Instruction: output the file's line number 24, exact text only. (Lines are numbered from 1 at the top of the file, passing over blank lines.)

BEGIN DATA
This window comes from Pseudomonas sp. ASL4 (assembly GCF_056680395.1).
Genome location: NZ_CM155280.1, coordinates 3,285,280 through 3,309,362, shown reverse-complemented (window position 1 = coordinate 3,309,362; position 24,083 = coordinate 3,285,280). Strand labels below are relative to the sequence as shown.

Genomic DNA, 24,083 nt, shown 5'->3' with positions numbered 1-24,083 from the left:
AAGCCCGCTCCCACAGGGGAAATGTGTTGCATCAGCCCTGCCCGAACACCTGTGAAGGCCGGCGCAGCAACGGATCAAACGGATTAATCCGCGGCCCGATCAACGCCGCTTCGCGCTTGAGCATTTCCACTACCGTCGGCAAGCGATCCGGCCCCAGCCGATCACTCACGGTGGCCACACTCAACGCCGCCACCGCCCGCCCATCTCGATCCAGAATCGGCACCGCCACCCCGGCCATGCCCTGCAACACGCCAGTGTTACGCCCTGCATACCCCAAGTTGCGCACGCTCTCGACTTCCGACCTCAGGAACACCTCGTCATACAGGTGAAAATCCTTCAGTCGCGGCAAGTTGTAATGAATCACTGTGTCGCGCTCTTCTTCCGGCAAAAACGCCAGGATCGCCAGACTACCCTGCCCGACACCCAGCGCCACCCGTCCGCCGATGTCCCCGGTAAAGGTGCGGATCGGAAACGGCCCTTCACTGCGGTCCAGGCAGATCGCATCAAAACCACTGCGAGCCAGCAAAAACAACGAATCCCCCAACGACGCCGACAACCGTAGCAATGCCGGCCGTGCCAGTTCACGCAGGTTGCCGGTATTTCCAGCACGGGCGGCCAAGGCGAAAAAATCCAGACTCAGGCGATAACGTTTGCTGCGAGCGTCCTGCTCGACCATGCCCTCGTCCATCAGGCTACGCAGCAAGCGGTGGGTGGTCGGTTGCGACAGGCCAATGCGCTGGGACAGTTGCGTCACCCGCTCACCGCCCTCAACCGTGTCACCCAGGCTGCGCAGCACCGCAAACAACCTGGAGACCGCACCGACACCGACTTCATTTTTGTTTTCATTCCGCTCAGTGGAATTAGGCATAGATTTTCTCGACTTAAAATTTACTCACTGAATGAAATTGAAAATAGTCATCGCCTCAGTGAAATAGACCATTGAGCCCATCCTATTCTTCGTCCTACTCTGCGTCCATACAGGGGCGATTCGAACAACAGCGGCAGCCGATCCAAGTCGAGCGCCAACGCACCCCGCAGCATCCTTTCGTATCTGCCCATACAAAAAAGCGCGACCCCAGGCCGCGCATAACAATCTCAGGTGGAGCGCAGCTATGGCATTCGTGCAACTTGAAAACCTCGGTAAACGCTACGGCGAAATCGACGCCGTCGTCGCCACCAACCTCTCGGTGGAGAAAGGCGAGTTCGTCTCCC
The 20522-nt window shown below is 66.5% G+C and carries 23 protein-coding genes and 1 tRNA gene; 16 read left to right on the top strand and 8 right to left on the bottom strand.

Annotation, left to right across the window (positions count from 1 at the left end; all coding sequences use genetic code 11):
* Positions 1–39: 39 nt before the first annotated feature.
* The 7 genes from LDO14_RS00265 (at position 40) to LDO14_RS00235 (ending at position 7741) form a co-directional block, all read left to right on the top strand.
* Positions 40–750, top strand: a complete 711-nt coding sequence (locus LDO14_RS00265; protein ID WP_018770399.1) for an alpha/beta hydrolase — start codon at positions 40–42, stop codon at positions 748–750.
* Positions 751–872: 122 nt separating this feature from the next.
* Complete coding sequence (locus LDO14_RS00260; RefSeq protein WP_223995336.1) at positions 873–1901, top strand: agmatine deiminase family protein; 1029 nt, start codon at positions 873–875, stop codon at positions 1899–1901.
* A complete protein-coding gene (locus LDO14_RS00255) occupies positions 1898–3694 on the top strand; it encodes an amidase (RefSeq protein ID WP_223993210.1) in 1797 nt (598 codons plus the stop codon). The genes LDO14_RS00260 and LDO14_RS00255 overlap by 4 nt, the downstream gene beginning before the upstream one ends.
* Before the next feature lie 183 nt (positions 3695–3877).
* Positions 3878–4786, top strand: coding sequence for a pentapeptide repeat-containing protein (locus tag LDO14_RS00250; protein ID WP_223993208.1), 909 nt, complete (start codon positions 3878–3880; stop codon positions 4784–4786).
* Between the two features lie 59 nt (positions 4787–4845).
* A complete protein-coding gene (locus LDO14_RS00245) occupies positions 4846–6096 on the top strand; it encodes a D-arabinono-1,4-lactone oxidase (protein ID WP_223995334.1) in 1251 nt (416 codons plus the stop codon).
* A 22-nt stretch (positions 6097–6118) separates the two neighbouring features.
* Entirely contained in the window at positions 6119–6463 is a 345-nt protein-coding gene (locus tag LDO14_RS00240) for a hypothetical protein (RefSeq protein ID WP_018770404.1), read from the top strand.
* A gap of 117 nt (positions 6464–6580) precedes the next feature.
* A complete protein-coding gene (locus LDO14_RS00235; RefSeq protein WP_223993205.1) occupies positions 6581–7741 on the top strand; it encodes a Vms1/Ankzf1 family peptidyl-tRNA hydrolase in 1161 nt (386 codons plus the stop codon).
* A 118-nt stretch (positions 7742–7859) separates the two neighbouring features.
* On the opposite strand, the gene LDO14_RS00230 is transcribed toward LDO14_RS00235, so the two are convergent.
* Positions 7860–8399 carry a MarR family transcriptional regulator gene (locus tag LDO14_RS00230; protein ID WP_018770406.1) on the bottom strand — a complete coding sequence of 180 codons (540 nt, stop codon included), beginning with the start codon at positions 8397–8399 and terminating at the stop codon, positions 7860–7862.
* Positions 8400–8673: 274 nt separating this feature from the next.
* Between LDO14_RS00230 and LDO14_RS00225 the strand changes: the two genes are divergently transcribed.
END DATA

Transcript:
* Positions 8400–8673: 274 nt separating this feature from the next.